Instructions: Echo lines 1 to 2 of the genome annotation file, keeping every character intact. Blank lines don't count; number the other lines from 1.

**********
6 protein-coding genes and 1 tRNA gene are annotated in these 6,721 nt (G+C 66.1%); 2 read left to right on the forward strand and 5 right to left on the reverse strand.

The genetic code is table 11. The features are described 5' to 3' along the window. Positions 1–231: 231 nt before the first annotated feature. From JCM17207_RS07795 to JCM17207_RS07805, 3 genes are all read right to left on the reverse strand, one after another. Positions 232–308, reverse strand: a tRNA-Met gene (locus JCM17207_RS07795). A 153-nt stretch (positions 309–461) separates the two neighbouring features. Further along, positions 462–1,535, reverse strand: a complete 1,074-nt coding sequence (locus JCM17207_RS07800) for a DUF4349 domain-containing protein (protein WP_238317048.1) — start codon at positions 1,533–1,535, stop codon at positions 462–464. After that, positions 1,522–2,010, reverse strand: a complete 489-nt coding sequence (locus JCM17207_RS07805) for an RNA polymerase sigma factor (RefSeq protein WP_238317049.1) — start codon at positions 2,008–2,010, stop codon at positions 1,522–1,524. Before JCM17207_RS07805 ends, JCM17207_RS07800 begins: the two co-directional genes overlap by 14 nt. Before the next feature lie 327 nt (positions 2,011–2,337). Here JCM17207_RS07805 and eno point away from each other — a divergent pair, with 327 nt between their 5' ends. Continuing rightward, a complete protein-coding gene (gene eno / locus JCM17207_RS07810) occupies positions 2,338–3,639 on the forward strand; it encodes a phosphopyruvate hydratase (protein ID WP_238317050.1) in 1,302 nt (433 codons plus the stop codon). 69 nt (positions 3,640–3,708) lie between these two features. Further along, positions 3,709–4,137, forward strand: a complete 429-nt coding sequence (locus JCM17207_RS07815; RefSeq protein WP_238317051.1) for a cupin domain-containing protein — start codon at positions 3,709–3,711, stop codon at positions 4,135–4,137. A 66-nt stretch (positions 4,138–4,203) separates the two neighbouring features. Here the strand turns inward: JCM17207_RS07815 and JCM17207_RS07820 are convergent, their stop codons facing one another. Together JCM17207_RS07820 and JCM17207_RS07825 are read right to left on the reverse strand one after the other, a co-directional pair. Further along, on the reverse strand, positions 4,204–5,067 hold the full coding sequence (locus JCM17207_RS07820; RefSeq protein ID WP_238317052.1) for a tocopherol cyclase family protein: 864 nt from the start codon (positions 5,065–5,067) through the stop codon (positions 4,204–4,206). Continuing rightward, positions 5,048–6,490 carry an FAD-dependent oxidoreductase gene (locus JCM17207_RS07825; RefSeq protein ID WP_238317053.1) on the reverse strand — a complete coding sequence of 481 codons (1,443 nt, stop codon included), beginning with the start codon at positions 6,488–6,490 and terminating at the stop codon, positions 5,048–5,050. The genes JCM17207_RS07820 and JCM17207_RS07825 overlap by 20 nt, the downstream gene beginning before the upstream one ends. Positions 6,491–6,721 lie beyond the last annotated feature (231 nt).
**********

6 protein-coding genes and 1 tRNA gene are annotated in these 6,721 nt (G+C 66.1%); 2 read left to right on the forward strand and 5 right to left on the reverse strand.

The genetic code is table 11. The features are described 5' to 3' along the window. Positions 1–231: 231 nt before the first annotated feature. From JCM17207_RS07795 to JCM17207_RS07805, 3 genes are all read right to left on the reverse strand, one after another. Positions 232–308, reverse strand: a tRNA-Met gene (locus JCM17207_RS07795). A 153-nt stretch (positions 309–461) separates the two neighbouring features. Further along, positions 462–1,535, reverse strand: a complete 1,074-nt coding sequence (locus JCM17207_RS07800) for a DUF4349 domain-containing protein (protein WP_238317048.1) — start codon at positions 1,533–1,535, stop codon at positions 462–464. After that, positions 1,522–2,010, reverse strand: a complete 489-nt coding sequence (locus JCM17207_RS07805) for an RNA polymerase sigma factor (RefSeq protein WP_238317049.1) — start codon at positions 2,008–2,010, stop codon at positions 1,522–1,524. Before JCM17207_RS07805 ends, JCM17207_RS07800 begins: the two co-directional genes overlap by 14 nt. Before the next feature lie 327 nt (positions 2,011–2,337). Here JCM17207_RS07805 and eno point away from each other — a divergent pair, with 327 nt between their 5' ends. Continuing rightward, a complete protein-coding gene (gene eno / locus JCM17207_RS07810) occupies positions 2,338–3,639 on the forward strand; it encodes a phosphopyruvate hydratase (protein ID WP_238317050.1) in 1,302 nt (433 codons plus the stop codon). 69 nt (positions 3,640–3,708) lie between these two features. Further along, positions 3,709–4,137, forward strand: a complete 429-nt coding sequence (locus JCM17207_RS07815; RefSeq protein WP_238317051.1) for a cupin domain-containing protein — start codon at positions 3,709–3,711, stop codon at positions 4,135–4,137. A 66-nt stretch (positions 4,138–4,203) separates the two neighbouring features. Here the strand turns inward: JCM17207_RS07815 and JCM17207_RS07820 are convergent, their stop codons facing one another. Together JCM17207_RS07820 and JCM17207_RS07825 are read right to left on the reverse strand one after the other, a co-directional pair. Further along, on the reverse strand, positions 4,204–5,067 hold the full coding sequence (locus JCM17207_RS07820; RefSeq protein ID WP_238317052.1) for a tocopherol cyclase family protein: 864 nt from the start codon (positions 5,065–5,067) through the stop codon (positions 4,204–4,206). Continuing rightward, positions 5,048–6,490 carry an FAD-dependent oxidoreductase gene (locus JCM17207_RS07825; RefSeq protein ID WP_238317053.1) on the reverse strand — a complete coding sequence of 481 codons (1,443 nt, stop codon included), beginning with the start codon at positions 6,488–6,490 and terminating at the stop codon, positions 5,048–5,050. The genes JCM17207_RS07820 and JCM17207_RS07825 overlap by 20 nt, the downstream gene beginning before the upstream one ends. Positions 6,491–6,721 lie beyond the last annotated feature (231 nt).